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Ali Loker and Sam E. Wortman

Crop variety trials provide growers with valuable performance data to help inform variety choices for their farms ( Pellack and Karlen, 2017 ; Williams and Roberts, 2002 ). Variety trials can also inform breeding efforts ( Pellack and Karlen

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Eric Simonne and Ronald Shumack

Vegetable variety trials (VVT) are of interest to the entire vegetable industry from breeders, seed companies, growers, consultants, researchers, to Extension personnel. However, despite their importance VVT have always been given little-to-no scientific merit. In a period where resources are limited, regional VVT may provide a way for Land Grant institutions to include VTT as an entire part of their effort. This presentation will discuss the advantages (better use of resources, increased service to industry), challenges (credit given to VTT authors during tenure, timeliness of publication, uniformity of methods), and opportunities (publications in Hort Technology, regional publication, VTT web page, SR-IEG) associated with VVT. Participants will be given an opportunity to express their opinion through a questionnaire. Together with industry response, results will be used to inform the administration and work toward a regional VTT for the Southeast.

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George E. Boyhan

Watermelon variety trials have been held in Georgia for the past 8 years (1998–2005). Over this period of time, 165 varieties have been evaluated in the trials with 43 entries in the trial ≥2 years. Average yields have ranged from 13,267 lb/acre in 2005 to 45,867 lb/acre in 2002. Lower average yields reflect problems such as poor weed control. There was a concomitant increase in coefficient of variations (CVs) with lower average yields. Over the 8 years, the CV has ranged from 26% to 78%. Soluble solids have ranged from 8.7 in 1999 to 10.8 in 2004. Soluble solids CVs, however, remained relatively constant and ranged from 8% to 14%. The percent triploids ranged from 9% to 64% of entries over the 8 years. Trends over the 8 years included increasing percentage of triploids and the introduction of mini melons.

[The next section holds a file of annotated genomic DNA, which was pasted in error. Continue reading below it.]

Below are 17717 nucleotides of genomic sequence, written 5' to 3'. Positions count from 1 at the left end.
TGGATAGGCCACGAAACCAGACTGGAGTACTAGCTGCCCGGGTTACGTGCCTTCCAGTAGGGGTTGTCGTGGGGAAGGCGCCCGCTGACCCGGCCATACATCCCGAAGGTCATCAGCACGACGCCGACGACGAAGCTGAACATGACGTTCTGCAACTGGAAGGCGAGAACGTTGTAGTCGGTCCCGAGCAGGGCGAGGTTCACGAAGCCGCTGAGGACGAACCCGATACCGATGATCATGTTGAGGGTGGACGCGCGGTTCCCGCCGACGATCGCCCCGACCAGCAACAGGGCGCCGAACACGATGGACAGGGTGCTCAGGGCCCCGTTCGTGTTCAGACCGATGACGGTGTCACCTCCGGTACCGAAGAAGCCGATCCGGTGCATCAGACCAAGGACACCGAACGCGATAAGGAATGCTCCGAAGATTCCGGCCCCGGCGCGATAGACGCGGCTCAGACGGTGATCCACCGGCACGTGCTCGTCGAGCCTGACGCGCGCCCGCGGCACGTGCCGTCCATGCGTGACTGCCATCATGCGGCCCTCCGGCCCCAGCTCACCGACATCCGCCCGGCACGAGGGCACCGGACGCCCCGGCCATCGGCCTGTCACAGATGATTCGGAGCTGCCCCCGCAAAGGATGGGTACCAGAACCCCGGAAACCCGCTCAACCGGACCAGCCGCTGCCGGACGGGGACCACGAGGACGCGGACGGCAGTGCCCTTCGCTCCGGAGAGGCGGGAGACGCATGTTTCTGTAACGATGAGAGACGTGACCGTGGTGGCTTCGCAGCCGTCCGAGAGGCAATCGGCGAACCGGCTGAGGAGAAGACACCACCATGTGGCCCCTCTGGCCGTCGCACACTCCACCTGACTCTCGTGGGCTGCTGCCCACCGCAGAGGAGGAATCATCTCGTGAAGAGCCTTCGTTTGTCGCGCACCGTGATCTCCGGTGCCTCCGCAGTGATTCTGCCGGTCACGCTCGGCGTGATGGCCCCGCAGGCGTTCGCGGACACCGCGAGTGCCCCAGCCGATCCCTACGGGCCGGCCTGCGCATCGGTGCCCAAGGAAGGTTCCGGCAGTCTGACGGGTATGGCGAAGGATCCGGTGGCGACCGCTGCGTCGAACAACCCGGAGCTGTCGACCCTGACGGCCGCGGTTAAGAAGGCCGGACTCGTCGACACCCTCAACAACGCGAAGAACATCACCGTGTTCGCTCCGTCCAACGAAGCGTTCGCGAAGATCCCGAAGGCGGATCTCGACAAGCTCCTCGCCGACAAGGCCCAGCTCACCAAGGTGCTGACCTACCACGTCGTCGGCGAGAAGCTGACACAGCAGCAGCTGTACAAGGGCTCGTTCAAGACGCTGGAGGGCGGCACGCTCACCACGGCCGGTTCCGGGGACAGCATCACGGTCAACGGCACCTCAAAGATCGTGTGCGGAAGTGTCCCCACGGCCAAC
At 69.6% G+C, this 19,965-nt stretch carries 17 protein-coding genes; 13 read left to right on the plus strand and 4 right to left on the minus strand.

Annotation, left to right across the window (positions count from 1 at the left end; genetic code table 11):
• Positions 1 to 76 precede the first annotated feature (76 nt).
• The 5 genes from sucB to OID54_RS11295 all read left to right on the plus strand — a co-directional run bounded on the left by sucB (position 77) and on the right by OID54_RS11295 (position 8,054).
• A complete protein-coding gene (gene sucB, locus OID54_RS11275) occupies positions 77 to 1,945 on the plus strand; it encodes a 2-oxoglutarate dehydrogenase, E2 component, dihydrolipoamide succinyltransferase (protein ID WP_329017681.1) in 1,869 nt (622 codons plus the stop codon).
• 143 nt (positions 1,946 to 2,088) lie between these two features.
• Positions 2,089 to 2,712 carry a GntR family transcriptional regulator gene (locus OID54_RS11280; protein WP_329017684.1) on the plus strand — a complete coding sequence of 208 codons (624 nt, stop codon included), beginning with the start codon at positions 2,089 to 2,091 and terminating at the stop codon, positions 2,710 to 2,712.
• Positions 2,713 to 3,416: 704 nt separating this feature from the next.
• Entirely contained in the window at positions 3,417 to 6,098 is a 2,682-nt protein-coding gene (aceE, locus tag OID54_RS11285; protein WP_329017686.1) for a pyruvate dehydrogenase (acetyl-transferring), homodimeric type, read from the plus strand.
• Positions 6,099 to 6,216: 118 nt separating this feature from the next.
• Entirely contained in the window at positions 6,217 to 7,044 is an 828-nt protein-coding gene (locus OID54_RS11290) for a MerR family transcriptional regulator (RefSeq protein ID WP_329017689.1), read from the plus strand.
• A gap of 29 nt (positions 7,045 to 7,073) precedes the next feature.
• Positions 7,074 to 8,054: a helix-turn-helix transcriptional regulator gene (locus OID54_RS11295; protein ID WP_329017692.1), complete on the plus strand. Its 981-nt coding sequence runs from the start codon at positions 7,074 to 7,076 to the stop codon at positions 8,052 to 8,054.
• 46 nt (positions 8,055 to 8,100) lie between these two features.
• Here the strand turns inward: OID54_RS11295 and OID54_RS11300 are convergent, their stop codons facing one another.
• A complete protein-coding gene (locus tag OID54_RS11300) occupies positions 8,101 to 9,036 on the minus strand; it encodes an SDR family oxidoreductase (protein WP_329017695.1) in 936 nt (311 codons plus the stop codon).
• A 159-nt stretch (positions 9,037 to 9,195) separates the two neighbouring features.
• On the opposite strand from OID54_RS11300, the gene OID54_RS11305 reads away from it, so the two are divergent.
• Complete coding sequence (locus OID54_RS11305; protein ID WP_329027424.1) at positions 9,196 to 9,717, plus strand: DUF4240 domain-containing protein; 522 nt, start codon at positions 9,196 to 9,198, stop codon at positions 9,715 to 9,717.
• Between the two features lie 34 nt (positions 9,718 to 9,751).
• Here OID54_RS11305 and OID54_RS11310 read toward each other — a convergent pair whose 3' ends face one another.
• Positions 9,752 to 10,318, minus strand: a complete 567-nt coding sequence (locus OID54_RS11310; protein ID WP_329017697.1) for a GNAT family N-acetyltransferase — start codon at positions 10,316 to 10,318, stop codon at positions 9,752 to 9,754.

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Eric H. Simonne, Christine E. Harris, Edgar Vinson, and Karen Y. Dane

Vegetable variety trials are of interest to the entire vegetable industry from breeders, seed companies, growers, consultants, researchers, to Extension personnel. The Auburn Univ. vegetable variety trial results have been made more accessible and user-friendly by becoming available online at Users can point and click through a completely searchable database by selecting one of the following categories: 1) explanation of rating system and database, 2) list of vegetable crops, 3) description of variety types of crops, 4) contacting seed companies and web sites, 5) vegetable variety trial team members. For additional information about vegetable variety production, a link to horticulture extension publications has been included. The database gives each vegetable crop tested by Auburn Univ. a rating and allows a search for varieties. For each crop, the five options available to search the database are “rating,” “variety name,” “variety type,” “seed company,” and “type.” The Web page is primarily intended to be a quick, practical reference guide to growers and horticulture professionals in Alabama. Variety performances presented are based on small-scale research plots and test results may vary by location. It is always recommended to perform an on-farm trial of several varieties before making a large planting of a single variety.

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J.M. Kemble and E. Simonne

In 1996, more than 72,000 acres of vegetables were produced in Alabama. This number has been steadily increasing since the mid-1980s. Growers and county agents requested information on which vegetable varieties performed well in Alabama. To support a growing vegetable industry, Auburn Univ. committed itself to developing an extensive vegetable variety trial (VVT) program focusing on rapid dissemination of results. Presently, replicated trials are held at nine experiment stations, each representing a unique growing environment. The VVTs are divided into a spring and fall section. The spring trials evaluate spring/summer planted crops such as tomato, peppers, watermelon, sweetpotato, eggplant, southernpea, lettuce, melons, cucumber, summer squash, and others. Fall trials examine cole crops, winter squash, pumpkin, and other late-summer/fall-planted crops. Turn around time from final harvest of the final crop to placing the report in the county agent's or grower's hands is 2 to 3 months. Good support is received from industry through financial contributions and/or materials. More than 3000 copies of the spring and fall VVT reports are distributed annually at field days, statewide and county meetings, and in direct mailings. Other research projects, such as projects on nutritional composition of vegetables, postharvest quality, and consumer acceptance, have been supported by materials from the VVT program. Without overwhelming support and commitment from the State of Alabama, Auburn Univ., grower organizations, and industry, the VVT program would not be the success that it is today providing timely and needed information to strengthen the growing vegetable industry in Alabama.